Aliases and Variables Keep Things Short and Simple

Juliet Kemp
Aliases are great for saving typing time, and you probably already have a handful set up. But you may not be aware that it's possible to set up aliases that take command line variables as an argument. Read on for an example.

Tip of the Trade: To save on keystrokes, set up aliases that take command line variables as an argument.

Note: You can set up the commands given below either directly from the command line or by putting them into your shell config file (e.g., ~/.bashrc or ~/.tcshrc) and then sourcing that.

Occasionally, I want to check which desktop belongs to a particular user. I have a local LDAP directory value set for this, so the command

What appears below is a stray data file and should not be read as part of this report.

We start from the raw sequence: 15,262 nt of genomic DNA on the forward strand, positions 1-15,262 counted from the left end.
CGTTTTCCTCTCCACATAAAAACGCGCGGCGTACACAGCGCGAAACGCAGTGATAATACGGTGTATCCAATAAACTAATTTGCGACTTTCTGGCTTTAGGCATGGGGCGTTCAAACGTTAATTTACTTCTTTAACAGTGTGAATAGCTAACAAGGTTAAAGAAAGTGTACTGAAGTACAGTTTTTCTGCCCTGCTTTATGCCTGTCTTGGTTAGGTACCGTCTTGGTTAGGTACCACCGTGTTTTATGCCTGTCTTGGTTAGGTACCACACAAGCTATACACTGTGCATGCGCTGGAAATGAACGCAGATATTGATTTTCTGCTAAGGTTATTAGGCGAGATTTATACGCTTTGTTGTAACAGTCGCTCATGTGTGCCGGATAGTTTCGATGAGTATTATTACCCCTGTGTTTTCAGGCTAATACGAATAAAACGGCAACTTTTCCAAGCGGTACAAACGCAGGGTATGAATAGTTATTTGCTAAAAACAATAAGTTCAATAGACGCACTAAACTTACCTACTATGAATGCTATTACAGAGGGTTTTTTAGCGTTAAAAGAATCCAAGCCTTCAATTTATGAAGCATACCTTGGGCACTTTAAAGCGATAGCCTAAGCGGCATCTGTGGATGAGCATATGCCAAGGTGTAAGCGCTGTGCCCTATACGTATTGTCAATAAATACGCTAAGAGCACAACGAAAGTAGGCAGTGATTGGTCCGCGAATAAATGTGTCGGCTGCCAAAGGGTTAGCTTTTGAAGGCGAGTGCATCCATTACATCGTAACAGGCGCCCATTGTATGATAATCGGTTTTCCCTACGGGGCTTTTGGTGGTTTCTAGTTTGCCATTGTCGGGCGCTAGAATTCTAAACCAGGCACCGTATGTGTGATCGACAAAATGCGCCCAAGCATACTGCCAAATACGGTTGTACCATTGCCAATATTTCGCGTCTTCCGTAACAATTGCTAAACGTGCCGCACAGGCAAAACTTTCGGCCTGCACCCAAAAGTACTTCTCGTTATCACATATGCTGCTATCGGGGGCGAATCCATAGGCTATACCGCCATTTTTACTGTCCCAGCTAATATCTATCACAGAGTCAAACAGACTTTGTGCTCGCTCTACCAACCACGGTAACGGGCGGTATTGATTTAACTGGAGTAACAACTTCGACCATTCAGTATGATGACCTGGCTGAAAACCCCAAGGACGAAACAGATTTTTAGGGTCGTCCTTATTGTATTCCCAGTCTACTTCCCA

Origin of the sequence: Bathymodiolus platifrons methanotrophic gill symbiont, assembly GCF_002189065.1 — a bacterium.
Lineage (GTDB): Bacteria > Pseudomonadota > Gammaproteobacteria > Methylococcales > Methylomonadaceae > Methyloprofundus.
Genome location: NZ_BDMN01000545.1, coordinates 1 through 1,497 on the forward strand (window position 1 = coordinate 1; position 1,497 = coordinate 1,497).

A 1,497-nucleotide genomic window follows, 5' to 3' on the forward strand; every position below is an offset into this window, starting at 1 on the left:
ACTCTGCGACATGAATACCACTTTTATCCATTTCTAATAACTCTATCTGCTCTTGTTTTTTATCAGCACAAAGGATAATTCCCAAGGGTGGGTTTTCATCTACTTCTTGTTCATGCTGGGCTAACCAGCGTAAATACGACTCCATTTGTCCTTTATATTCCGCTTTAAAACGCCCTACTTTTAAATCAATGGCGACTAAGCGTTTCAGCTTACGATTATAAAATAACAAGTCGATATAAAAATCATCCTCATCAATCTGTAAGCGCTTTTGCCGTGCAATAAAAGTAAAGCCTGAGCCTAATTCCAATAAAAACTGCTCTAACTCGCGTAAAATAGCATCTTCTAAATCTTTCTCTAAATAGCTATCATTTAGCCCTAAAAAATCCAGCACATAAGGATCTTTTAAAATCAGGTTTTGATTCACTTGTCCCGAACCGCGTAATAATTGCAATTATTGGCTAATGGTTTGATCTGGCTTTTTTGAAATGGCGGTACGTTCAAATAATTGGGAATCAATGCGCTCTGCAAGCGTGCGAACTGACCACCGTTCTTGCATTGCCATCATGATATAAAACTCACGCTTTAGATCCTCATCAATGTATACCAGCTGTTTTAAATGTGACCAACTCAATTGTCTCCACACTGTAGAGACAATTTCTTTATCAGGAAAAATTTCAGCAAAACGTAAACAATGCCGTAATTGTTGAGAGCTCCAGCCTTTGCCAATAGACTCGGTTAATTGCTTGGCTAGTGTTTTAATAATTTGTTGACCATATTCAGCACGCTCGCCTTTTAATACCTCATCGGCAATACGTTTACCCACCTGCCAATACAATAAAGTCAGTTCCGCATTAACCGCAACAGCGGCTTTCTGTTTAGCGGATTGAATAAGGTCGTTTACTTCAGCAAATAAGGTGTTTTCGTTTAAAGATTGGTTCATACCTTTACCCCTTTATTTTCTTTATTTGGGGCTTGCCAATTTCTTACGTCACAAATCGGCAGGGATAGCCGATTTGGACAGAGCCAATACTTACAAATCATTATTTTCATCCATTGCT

ldapsearch "(localUser=username)"
does the trick. I want to set up an alias for this, with the command line argument taking the place of username.

In tcsh, this can be done straightforwardly using !:1 for the first argument, !:2 for the second, and so on. Remember, you'll need to escape the ! in the alias definition.

So for my LDAP search:

alias finduser 'ldapsearch "(localUser=!:1)"'
Then the following:
$ finduser username

Unfortunately, in bash/sh/ksh this is no good, as you can't put arguments in aliases. What you can do to produce the same effect is write a function.

function finduser() { ldapsearch "(localUser=$1)"; }
(Note the ; at the end of the command.)

To pass in further arguments to bash, you use $2, $3 and so on. Or, to pass in all the arguments on the command line, $*. This gives much more scop for saving your typing fingers!

This article was originally published on Sep 2, 2008
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